P.J. Tucker and cash deserved
It may not be popular in our culture but let’s celebrate a new millionaire.
Gambo reported it a few weeks ago, but the signing of P.J. Tucker became official Wednesday. He is the perfect example of what it is about the relationship between players and fans that so many players simply do not understand.
Although not a majority, many players look down on us as fans. You can’t blame them entirely when you read the tweets some fans send to athletes, but it’s egotistical for athletes to assume one “hater” or one annoying autograph seeker represents all of us.
The salary cap forces all of us in the media and you as fans to judge the production versus the price. When we talk about a player’s value, we’re not talking about his value to his family or to planet earth. It’s a fair conversation to agree or disagree with an organization for the cap value a team has placed on one individual. That’s the nature of present day sports.
Some players don’t realize that the vast majority of fans don’t sit around getting angry at the income of an athlete. We get angry at the attitude of a wealthy athlete just like we would the attitude of a wealthy stockbroker or real estate mogul.
Compare P.J. Tucker to the famous statement from Latrell Sprewell. Sprewell rejected a $28 million offer from Minnesota saying, “Why would I want to go out and win a championship for them? They’re not doing anything for me. I’m at risk. I have a lot of risk here. I got my family to feed.” When he received the offer, it was an offer for an extension. Sprewell still had a year and $14 million left on his contract.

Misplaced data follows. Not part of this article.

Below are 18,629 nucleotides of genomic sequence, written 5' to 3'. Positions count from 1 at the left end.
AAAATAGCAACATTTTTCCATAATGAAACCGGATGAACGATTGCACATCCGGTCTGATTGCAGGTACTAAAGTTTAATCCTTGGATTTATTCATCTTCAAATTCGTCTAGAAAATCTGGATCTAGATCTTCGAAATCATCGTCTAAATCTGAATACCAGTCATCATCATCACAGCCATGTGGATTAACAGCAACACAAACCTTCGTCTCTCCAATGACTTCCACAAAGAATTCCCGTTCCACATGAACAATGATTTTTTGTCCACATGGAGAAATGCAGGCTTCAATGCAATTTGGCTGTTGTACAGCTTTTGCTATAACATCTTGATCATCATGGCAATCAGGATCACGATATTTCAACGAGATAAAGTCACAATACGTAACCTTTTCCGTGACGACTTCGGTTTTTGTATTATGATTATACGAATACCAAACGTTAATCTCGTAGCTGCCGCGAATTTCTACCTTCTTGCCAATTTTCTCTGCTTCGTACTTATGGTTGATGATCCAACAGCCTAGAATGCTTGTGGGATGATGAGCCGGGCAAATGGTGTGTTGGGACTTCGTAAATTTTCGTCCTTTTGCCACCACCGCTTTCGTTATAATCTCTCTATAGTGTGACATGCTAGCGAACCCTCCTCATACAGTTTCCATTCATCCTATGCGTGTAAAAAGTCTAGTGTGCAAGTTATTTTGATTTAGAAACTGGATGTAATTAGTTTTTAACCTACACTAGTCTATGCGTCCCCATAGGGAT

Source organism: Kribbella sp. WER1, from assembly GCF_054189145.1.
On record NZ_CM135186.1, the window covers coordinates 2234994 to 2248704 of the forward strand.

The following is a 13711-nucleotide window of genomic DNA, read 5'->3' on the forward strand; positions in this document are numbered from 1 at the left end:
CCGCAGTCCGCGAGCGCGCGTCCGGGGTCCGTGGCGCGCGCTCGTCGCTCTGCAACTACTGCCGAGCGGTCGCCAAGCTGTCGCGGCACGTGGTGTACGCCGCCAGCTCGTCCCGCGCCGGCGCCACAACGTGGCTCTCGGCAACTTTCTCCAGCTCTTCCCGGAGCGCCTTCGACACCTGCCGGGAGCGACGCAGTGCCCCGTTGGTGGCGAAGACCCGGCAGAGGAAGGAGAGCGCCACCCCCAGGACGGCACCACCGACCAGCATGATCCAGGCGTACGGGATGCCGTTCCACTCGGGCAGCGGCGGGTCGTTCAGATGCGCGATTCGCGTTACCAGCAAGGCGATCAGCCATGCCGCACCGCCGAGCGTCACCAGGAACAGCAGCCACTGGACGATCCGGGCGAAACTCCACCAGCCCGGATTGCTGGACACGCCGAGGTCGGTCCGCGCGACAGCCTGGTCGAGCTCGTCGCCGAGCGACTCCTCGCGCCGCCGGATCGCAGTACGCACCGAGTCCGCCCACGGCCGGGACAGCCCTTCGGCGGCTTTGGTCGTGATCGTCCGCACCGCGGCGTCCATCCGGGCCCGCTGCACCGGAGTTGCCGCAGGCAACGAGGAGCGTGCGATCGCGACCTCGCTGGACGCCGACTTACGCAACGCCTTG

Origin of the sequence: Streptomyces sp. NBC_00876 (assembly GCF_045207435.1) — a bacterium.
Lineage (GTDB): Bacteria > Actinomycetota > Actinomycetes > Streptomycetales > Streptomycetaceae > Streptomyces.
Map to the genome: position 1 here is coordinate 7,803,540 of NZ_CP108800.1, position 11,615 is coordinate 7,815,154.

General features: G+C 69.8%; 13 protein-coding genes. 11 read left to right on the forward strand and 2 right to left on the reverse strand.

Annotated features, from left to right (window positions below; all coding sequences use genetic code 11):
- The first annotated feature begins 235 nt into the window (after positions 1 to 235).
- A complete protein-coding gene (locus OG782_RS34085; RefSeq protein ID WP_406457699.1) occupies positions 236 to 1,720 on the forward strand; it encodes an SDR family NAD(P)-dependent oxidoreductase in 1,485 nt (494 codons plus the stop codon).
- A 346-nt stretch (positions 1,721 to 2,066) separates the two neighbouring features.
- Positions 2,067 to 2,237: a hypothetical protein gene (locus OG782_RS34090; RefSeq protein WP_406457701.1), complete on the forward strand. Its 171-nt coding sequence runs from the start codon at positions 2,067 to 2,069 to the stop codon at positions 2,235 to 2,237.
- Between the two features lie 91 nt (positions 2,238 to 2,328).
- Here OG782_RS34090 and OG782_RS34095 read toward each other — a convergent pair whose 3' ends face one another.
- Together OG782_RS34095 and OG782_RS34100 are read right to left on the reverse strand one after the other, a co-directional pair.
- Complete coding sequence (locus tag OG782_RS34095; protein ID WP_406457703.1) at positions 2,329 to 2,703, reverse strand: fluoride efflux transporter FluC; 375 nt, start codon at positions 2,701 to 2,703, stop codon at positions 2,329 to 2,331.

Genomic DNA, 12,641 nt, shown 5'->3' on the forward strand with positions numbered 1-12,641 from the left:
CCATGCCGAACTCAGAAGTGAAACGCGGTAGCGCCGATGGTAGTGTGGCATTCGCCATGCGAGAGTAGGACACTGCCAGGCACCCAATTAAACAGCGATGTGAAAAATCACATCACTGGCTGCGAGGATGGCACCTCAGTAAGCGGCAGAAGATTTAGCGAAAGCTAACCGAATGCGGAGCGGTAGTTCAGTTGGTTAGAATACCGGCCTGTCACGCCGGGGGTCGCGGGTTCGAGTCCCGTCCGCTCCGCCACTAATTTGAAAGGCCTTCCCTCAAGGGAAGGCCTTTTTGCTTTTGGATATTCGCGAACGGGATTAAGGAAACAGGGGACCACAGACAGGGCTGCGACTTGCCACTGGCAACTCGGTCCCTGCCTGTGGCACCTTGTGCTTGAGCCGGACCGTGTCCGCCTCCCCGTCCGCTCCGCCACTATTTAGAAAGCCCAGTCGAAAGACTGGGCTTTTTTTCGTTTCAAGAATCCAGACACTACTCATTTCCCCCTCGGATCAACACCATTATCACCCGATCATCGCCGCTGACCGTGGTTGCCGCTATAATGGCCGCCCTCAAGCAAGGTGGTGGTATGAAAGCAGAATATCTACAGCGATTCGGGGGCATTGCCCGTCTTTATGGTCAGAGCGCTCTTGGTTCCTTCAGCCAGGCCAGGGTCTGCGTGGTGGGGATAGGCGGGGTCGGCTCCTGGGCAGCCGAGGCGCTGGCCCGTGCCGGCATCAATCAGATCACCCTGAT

With the quote from Sprewell on your mind, look at P.J. Tucker. He was cut by the Toronto Raptors and for five years played for teams in Colorado, Israel, Ukraine, back to Israel, Greece, Italy, Puerto Rico and Germany. Eight years after getting drafted, he finally signs a big money deal. He’s getting the money not because of supreme athleticism. The money is due to his work ethic, leadership and heart. His attitude towards life is that he’s blessed but will never stop working hard. That’s all we’ve ever asked for from athletes.
P.J. Tucker has earned every dollar of that contract. I guarantee true basketball fans are thrilled for P.J. to see him come as far as he has. I hope all athletes understand that if you carry yourself like Tucker, we root for you on the court and in life. We don’t begrudge you for the financial opportunity the game has provided when you give all that you have every night. We judge desire before productivity.
From one man who will never see two percent of your yearly salary, I salute you.